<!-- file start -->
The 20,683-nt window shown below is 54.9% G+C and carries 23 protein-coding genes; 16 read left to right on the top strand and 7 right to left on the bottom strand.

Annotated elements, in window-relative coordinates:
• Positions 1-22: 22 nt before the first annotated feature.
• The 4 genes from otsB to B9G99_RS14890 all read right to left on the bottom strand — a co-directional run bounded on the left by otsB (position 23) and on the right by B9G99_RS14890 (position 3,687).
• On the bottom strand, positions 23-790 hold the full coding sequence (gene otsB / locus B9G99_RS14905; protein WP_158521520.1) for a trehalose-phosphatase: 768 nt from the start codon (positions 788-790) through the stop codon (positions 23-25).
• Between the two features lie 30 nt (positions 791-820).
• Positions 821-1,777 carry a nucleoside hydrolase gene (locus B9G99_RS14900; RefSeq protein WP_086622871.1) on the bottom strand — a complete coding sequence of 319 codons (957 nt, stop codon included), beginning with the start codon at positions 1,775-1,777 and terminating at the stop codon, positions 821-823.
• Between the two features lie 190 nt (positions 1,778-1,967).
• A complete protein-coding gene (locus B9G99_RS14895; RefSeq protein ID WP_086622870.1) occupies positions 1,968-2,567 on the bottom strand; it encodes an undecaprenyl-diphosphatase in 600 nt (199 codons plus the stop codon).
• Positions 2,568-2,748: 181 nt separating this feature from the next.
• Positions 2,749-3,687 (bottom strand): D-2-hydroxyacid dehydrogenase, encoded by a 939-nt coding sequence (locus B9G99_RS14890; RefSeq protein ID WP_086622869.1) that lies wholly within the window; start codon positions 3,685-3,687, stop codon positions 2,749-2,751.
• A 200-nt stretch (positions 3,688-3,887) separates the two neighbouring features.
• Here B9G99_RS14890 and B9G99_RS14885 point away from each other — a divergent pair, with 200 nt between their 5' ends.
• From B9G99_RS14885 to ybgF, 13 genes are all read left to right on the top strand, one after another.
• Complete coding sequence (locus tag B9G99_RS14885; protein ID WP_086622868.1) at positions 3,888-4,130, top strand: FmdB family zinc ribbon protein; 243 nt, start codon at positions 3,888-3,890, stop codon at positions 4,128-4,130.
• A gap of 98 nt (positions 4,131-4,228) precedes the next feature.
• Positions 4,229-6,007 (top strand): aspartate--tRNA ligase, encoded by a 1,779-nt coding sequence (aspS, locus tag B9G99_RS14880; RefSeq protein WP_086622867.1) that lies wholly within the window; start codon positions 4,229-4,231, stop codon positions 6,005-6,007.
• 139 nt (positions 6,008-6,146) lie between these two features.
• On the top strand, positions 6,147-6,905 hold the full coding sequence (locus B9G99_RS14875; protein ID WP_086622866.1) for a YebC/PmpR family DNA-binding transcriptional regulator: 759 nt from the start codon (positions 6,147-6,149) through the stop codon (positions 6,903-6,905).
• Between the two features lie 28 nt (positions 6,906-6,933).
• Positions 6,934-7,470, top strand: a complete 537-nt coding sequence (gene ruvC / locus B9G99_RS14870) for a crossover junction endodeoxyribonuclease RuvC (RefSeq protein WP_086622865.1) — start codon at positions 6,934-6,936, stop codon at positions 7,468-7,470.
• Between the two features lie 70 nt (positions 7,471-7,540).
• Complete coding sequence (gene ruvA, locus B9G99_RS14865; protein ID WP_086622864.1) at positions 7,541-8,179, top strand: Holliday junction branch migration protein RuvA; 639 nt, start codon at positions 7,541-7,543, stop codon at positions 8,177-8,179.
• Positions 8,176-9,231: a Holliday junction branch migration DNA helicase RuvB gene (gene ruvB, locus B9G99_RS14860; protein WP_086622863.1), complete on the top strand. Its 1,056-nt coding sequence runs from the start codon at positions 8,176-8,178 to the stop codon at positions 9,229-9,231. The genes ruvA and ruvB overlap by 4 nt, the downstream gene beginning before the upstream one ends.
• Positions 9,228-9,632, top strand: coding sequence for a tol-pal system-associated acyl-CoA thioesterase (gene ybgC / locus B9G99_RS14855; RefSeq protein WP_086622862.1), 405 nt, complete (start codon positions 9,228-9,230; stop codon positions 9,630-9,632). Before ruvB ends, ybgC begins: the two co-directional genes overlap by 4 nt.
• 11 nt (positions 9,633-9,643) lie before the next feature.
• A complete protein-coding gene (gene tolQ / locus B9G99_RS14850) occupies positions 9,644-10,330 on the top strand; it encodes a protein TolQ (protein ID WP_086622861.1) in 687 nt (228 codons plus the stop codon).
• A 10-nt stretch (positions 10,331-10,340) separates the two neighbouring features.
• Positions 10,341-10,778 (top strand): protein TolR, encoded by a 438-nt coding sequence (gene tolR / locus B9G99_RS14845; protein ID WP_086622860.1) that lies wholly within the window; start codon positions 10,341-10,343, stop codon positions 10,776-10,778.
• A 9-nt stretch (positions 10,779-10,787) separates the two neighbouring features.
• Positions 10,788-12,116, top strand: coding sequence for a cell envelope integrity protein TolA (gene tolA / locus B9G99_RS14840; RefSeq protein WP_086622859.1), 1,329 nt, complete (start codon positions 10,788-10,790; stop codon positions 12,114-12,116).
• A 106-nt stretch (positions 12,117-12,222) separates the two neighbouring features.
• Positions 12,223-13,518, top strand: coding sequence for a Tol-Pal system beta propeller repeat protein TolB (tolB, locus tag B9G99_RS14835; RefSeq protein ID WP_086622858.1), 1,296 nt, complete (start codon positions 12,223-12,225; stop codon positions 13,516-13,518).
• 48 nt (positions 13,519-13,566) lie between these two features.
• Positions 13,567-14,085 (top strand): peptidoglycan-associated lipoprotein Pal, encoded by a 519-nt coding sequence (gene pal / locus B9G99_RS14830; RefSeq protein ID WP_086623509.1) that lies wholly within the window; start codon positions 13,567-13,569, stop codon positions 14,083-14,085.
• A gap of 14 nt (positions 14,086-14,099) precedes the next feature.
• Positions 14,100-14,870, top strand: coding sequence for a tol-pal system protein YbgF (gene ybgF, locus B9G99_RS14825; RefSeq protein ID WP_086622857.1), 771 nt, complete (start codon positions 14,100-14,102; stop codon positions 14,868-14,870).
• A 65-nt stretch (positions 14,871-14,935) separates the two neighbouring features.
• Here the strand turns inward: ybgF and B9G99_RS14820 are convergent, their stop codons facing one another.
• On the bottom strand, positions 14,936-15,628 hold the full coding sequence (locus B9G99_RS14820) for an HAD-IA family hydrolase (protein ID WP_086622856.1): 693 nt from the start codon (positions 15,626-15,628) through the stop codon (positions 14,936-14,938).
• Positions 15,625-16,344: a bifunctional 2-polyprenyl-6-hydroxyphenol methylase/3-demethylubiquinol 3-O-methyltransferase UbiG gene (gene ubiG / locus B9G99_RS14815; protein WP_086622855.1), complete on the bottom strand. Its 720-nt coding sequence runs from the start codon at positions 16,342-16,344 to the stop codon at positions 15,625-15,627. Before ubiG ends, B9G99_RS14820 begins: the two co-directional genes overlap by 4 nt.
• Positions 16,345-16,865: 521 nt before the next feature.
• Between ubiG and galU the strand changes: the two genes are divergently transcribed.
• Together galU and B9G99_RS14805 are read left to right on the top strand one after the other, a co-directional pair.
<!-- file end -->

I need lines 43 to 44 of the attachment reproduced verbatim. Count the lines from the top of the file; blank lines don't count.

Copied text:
• Between ubiG and galU the strand changes: the two genes are divergently transcribed.
• Together galU and B9G99_RS14805 are read left to right on the top strand one after the other, a co-directional pair.